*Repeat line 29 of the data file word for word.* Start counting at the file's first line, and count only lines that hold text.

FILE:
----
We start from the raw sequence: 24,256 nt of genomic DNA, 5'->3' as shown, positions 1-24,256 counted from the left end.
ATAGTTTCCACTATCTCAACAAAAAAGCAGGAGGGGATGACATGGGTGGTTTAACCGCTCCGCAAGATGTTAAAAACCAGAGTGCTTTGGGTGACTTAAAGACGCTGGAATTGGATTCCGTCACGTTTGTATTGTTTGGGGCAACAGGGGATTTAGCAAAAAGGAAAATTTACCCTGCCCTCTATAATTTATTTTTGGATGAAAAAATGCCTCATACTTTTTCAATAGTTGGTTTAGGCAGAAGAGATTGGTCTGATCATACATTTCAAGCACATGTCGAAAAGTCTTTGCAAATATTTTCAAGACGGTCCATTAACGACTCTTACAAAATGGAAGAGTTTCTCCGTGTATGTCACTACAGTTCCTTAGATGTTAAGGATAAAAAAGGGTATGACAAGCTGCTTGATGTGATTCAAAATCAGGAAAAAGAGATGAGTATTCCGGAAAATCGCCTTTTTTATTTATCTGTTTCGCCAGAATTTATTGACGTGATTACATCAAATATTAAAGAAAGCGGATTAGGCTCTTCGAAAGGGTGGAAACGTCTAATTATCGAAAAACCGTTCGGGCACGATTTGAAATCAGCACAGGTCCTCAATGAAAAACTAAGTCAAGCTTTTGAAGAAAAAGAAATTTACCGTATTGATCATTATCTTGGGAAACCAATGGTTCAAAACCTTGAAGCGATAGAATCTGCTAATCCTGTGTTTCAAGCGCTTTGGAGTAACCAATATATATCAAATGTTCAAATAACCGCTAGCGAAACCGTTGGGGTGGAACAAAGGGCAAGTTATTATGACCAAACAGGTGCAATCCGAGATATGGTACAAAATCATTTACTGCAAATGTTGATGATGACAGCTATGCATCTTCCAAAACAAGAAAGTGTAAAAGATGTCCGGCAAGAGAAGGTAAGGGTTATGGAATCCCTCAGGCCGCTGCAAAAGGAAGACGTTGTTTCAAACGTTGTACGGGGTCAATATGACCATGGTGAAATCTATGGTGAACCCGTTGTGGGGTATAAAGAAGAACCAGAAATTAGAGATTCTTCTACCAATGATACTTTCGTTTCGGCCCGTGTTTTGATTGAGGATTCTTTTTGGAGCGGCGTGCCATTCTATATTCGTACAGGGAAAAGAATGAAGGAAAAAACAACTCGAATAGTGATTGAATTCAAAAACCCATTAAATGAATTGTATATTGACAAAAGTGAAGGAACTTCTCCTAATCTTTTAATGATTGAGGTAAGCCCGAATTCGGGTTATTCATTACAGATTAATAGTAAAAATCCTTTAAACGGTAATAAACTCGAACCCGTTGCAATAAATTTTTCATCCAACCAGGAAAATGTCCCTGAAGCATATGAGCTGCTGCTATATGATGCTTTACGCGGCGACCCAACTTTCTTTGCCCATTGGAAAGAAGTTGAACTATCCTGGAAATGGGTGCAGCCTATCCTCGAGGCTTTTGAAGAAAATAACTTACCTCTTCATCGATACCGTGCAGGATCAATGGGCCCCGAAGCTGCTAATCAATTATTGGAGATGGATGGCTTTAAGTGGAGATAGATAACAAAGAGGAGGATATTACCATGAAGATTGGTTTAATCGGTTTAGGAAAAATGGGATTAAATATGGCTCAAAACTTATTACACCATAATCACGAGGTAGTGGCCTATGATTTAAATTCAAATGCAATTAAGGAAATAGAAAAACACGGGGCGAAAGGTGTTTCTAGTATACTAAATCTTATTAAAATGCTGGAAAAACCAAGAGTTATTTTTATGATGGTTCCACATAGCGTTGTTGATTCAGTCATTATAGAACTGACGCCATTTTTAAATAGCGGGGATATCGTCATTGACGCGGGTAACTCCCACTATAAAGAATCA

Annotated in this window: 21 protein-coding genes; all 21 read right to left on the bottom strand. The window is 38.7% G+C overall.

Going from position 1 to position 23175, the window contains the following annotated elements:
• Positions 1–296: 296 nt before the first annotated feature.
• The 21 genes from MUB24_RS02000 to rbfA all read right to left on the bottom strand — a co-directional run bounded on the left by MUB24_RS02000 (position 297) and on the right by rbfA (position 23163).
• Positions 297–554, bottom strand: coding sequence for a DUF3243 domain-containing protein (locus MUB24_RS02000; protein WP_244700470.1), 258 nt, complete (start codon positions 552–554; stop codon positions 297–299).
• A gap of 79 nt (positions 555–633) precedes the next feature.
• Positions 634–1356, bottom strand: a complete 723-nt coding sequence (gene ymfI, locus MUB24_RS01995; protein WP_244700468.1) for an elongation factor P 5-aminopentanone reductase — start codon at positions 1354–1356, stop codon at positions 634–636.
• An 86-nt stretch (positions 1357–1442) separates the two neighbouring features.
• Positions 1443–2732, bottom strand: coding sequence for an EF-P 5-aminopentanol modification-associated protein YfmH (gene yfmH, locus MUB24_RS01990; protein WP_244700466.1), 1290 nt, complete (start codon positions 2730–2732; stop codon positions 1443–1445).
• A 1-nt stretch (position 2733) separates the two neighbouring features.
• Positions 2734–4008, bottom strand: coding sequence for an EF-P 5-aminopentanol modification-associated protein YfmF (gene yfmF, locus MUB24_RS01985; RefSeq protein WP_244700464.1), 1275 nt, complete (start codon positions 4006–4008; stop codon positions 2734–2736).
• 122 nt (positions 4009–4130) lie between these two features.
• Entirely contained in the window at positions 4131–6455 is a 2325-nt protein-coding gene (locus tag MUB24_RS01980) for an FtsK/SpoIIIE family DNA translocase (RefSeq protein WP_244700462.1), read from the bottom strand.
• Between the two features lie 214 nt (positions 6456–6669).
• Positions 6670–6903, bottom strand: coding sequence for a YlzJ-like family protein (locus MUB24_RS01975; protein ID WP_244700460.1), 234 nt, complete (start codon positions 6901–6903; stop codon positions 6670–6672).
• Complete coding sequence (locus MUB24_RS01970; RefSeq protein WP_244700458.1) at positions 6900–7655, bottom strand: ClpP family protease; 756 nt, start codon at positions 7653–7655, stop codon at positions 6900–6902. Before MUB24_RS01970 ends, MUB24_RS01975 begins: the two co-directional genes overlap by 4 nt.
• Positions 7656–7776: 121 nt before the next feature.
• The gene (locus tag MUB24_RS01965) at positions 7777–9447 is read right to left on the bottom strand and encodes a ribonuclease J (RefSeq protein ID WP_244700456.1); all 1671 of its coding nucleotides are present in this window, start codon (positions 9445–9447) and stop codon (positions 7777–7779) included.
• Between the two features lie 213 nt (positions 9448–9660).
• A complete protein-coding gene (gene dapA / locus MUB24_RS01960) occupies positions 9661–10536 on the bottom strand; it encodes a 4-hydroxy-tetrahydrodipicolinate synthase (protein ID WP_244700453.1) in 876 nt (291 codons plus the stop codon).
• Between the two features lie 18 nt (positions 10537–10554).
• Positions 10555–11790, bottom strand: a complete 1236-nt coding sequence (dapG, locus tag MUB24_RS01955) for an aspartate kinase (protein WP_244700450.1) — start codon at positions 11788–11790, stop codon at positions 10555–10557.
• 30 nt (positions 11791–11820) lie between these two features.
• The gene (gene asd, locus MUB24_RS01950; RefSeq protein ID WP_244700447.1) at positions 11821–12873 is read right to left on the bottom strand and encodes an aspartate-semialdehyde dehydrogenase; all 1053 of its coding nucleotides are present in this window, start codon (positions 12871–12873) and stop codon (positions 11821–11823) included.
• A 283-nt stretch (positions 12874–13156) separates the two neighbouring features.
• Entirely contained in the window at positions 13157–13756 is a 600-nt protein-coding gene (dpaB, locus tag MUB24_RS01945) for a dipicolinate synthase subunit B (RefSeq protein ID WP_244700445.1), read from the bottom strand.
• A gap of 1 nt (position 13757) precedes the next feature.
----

• A gap of 1 nt (position 13757) precedes the next feature.